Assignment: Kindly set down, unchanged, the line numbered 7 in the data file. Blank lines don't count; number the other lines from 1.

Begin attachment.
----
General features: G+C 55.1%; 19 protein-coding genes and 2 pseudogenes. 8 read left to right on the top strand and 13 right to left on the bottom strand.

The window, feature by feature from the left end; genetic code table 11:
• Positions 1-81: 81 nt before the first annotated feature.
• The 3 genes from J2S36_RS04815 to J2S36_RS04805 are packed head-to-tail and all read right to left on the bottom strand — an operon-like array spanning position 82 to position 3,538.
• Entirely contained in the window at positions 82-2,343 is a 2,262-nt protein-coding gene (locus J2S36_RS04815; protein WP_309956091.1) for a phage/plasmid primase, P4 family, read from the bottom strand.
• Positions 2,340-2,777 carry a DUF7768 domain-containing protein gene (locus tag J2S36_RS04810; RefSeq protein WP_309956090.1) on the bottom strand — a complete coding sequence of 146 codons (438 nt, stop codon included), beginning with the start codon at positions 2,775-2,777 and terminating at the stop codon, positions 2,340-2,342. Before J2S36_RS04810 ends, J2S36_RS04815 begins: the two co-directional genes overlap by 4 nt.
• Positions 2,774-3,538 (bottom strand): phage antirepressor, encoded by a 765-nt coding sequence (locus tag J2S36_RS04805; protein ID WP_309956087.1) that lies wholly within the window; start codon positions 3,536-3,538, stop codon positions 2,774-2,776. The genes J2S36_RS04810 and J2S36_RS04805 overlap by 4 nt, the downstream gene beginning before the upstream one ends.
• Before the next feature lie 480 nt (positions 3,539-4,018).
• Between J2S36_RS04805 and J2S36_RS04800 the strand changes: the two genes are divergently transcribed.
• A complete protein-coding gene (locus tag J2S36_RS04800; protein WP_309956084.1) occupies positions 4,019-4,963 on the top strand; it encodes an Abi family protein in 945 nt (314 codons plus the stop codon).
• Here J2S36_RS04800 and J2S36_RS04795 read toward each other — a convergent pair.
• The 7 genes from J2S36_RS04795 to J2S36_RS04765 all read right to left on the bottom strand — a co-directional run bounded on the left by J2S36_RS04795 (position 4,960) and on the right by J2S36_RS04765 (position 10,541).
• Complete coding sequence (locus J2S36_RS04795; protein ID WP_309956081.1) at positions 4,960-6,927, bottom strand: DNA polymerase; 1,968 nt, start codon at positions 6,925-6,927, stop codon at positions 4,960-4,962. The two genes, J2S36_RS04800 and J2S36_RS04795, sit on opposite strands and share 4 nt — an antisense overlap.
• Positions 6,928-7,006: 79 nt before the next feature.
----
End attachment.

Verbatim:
• Positions 2,774-3,538 (bottom strand): phage antirepressor, encoded by a 765-nt coding sequence (locus tag J2S36_RS04805; protein ID WP_309956087.1) that lies wholly within the window; start codon positions 3,536-3,538, stop codon positions 2,774-2,776. The genes J2S36_RS04810 and J2S36_RS04805 overlap by 4 nt, the downstream gene beginning before the upstream one ends.